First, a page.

I didn’t set any goals at the beginning of 2020, but I did write out five intentions for myself. Five gentle encouragements to seek out and embrace the things that actually make me happy.
In that same spirit, my aspirations heading into 2021 are not lofty and my ambitions are tempered by the knowledge that we’re at least six months away from a widely available COVID-19 vaccine and even further from date nights at restaurants, old house tours, and international travel.
These are not SMART goals. I’m not interested in metrics, and I only care about milestones insofar as they spur me to do more of the things I enjoy. These are just five big ideas that I want to guide me as I try to figure out what to do next.
5. Wear real clothes.
A sewing-adjacent goal, to be sure, but an important one nonetheless. When I stopped going into an office and started working from home full-time, my daily wardrobe choices became significantly more casual. As in, I have been living in the same leggings + tunics and pajama pants + t-shirts/sweaters combinations for nine months. It’s gotten so bad that this last week I’ve rolled out of bed and gone to my desk wearing the same pajamas I slept in—three days in a row.
Ain’t nothing wrong with being casual or comfortable. I’m not here to judge anyone living in loungewear by choice or necessity. But I do actually like (most of) my other clothes, and I never hated my workwear to begin with. It’s just easier not to make the effort, even if the effort can have beneficial effects on my mood.
Inevitably the reaction to this sentiment seems to be, “Wear what you want! Put on a ballgown if it makes you happy! You’re worth it!” That’s all well and good, but I think it rather misses the point. It’s not that I feel like I can’t get dressed up; it’s that I feel like I don’t want to get dressed up. Except I do. Feelings are complicated like that.
I’m not ashamed to say that I do dress for other people, after a fashion. I dress to be perceived as a competent professional by people with more industry experience than me. I put together an outfit to go to the hairdresser that communicates the level of effort I want to invest in my appearance. I wear handmade clothes when I hang out with other creatives because I know they’ll appreciate them and that validates me as a legitimate maker.
Not seeing people has removed the impetus to make an effort, but not the desire. Because apparently I’m the kind of person who wants to look put together even when I’m sitting folded up in my desk chair writing a blog post instead of working on a PowerPoint presentation.
I’m going to break out of my rut and wear more than the same ten articles of clothing. Partly that will involve sewing more clothes I want to wear every day, like long-sleeved tops, and partly that will involve not doing laundry once a week to force myself to wear something else. Preferably with a bit of jewelry, because I got lovely pieces for both my birthday and Christmas and they do not deserve to languish in my jewelry chest until the pandemic ends.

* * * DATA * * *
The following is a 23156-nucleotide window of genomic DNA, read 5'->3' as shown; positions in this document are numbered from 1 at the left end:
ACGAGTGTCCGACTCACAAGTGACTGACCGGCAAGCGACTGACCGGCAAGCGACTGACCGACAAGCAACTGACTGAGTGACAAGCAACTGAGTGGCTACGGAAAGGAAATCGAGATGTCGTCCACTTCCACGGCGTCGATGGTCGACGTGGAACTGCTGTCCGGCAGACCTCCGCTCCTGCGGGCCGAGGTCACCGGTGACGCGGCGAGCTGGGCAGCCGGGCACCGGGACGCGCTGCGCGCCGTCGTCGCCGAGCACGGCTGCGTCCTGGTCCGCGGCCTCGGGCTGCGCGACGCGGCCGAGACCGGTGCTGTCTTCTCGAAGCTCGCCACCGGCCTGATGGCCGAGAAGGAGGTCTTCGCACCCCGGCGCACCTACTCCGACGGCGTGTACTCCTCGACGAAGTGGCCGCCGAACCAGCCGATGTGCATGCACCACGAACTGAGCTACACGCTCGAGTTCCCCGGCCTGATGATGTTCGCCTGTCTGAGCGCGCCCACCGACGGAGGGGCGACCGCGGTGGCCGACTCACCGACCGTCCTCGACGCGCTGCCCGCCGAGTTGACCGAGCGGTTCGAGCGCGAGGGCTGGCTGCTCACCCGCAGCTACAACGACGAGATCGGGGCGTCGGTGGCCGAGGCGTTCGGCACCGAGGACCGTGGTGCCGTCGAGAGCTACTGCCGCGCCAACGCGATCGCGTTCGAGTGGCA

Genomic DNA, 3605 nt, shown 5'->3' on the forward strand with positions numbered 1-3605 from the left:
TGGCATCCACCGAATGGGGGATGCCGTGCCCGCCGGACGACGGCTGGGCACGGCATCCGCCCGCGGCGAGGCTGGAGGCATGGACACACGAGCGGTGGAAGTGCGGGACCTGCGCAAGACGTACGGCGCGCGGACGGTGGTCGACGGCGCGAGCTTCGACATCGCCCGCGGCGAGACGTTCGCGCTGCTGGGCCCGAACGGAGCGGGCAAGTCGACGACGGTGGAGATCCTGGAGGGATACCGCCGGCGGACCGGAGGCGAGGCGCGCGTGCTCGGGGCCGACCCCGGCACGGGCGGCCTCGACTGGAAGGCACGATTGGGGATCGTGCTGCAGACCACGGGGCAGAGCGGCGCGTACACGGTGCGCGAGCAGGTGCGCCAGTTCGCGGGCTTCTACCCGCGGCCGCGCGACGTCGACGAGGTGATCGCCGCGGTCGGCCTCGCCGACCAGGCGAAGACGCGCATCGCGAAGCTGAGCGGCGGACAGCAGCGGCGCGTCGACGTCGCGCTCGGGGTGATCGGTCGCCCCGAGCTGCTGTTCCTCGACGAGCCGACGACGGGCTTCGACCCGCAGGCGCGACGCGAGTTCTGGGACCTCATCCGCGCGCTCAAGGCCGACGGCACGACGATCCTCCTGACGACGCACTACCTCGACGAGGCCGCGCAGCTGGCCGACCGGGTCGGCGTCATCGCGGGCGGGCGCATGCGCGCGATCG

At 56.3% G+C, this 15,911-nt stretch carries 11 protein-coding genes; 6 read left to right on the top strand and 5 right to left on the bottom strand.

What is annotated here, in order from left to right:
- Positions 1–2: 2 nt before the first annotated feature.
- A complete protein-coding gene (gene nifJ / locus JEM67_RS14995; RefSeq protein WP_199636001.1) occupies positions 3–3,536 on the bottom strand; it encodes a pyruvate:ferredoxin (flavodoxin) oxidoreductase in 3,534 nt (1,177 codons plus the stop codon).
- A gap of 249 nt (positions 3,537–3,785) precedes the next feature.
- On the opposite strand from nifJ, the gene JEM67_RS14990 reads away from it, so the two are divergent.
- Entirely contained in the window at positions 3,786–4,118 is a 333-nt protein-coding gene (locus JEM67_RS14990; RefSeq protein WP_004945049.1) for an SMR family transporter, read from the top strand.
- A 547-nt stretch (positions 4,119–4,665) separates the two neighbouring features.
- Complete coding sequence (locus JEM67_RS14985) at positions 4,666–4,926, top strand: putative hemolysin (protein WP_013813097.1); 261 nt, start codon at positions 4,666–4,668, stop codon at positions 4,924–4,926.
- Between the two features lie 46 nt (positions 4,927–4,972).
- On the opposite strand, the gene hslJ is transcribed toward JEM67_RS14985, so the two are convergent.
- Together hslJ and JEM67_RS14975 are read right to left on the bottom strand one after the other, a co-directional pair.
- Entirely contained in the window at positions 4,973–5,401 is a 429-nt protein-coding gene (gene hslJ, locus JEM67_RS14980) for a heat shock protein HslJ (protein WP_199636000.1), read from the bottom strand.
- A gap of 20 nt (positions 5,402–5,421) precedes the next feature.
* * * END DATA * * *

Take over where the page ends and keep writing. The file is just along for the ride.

4. Use more stash.
It pains me that I even have to write this one, because when I started sewing, I was diligent about avoiding stash accumulation. At first I only bought supplies when I had a project in mind. Then, on the rare occasion that I bought fabric on impulse, it was always because I wanted to make something right away.
I’m not a designer, so I don’t need a large supply of material to spark my creativity. I’m not a process-oriented person, so I’m unlikely to sew to practice a skill or test myself to see if I can make something. If I sit down at my machine, it’s because I want something, and I want it immediately.
Sewing is, shockingly, not an immediate hobby. (Quelle surprise.) Many of the fabrics I bought to sew up right this second languished because my desire to sew faded before I had the time, space, or energy to get started. Or they were supplanted by newer fabrics to satisfy an even more urgent desire.
While there are no doubt fabrics in my stash that I wouldn’t buy again, there are also plenty of options in colors, prints, and materials to make up the kinds of things I want to wear. It’s time to start putting a dent in that before bringing home more yardage. I’m not interested in any strict criteria here, but aiming to use two stash fabrics for every new fabric purchased seems like a reasonable goal.
3. Engage the community.
Another sewing-adjacent goal. I love blogs and loathe Facebook and Instagram. I have dozens of blogs in my feed reader, including ones that are almost certainly defunct but that I secretly hope will pop up again out of the blue. I found a new blog just today that I’m going to add.
I try to comment on all the blogs I follow, even if it’s only every third or fourth post, but I’ve definitely fallen out of the habit this year. As more and more makers seem to be abandoning the cake of blogging for the pure frosting of a curated feed and perfectly styled photos, it feels so important to tell those who haven’t given up: “I see you! I savor your writing, I appreciate your insight into the process and the product, and I’m so, so glad you’re still here!”